Go Mad for a galette
Meaning “Good things” in Breton, Traou Mad is the name of a thick shortbread invented in 1920 by Alexis Le Villain, a baker from the pretty, artist-magnet village of Pont-Aven in Finistère.
In the 1950s, his daughter Marguerite turned this local success into a company and while the basic buttery recipe has remained unchanged in 97 years – even despite the recent beurre shortage – the company’s product range is wider these days, including both thick and thin galettes.
The village of Pont-Aven is best known for the artistic movement that emerged in the late 19th and early 20th centuries, including regular stays by Paul Gauguin (he first arrived in 1886), Emile Bernard, Paul-Emile Colin and Paul Sérusier.
This artistic heritage has been cleverly harnessed by the Traou Mad de Pont Aven biscuit makers, whose charming tins and boxes make ideal gifts for visiting art pilgrims.
If you cannot make it to the sedate riverside location, do some shopping online – this decorated metal box contains 18 crunchy biscuits in
packets of two. Price €11.95.
New look for the oldest drink
It may be the oldest alcoholic drink in France – the first reference to it in writing dates back to 1310 – but Armagnac from Gascony has never felt like a more modern liquor.
Emerging from the shadows of Cognac, it has undergone something of a reinvention of late – more so in marketing and rebranding terms than production techniques.
One producer to have modernised the drink’s image in a bid to boost consumption is Laballe, maker of the eau de vie in the region of Bas Armagnac since 1820. Now under the guidance of Cyril Laudet, from the 8th generation of the same family, the brand allies contemporary touches with traditional taste.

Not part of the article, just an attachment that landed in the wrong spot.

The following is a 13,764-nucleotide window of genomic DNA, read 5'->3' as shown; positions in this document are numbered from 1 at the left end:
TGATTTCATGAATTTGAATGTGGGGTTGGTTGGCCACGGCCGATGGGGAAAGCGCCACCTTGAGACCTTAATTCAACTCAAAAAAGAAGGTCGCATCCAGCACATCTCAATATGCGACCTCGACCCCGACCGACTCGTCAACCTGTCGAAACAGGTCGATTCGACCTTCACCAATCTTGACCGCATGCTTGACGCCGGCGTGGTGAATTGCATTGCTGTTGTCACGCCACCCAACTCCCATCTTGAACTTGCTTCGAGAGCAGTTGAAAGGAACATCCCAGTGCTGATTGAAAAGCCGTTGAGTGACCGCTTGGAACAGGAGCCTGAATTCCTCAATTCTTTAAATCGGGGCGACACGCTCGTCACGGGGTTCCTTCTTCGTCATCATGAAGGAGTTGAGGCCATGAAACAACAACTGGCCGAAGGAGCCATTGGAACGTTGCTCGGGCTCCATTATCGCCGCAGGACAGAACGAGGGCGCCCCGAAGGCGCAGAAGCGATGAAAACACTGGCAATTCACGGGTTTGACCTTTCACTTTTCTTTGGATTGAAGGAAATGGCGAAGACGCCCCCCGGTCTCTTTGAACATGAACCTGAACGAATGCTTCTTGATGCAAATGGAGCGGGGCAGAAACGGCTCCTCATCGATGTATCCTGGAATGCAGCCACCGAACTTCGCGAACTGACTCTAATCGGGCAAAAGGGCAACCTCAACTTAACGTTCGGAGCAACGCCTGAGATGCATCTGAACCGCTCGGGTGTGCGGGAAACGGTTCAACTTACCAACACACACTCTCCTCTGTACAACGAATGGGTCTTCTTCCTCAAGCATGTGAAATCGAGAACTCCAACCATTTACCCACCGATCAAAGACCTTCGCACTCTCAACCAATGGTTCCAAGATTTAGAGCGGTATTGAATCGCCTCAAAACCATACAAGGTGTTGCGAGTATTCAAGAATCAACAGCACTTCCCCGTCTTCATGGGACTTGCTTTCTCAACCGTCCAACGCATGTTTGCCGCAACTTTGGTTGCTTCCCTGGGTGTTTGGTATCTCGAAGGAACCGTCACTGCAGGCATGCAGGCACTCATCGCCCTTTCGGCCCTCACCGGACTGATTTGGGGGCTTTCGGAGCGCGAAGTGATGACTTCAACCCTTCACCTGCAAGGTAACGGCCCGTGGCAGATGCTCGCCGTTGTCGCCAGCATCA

This 50cl bottle of 12 Rich, 44.2%APV, costs €52.
Slip these on
It takes real confidence and grand ambition to ‘reinvent the textile tradition in France’ – the stated aim of le Slip Français founder Guillaume Gibault in 2011.
Six years later, this underpant-making pioneer, online retailer and prominent advocate of the ‘Made in France’ ethos – which ensures that every aspect of production happens in France – goes from strength to strength, with shops opening all over France (Paris, Aix-en-Provence, Toulouse, Lyon).
Design and comfort match the job-creating, ‘keep-it-local’ ethos and they also sell socks, hats and slippers. Model shown: €35.
The Gien faïencerie (earthenware factory) on the banks of the Loire in Loiret sits at the very top table of French crockery makers. Now, thanks to a collaboration with supermarket chain Monoprix, a new range of their stylish plates can be yours for a snip of the usual price.
Gien’s collection Fleurs Noires (Black Flowers), part of its limited edition line ‘G By Gien’, comprises beautiful black and white drawings of irises, hydrangeas and roses that were discovered in the company’s archive, before being reworked for a modern audience. The result combines poetic elegance from yesteryear and contemporary spirit. Even the box is chic – it is fashioned from Jura poplar wood. Six small ‘mignardises’ plates from €54.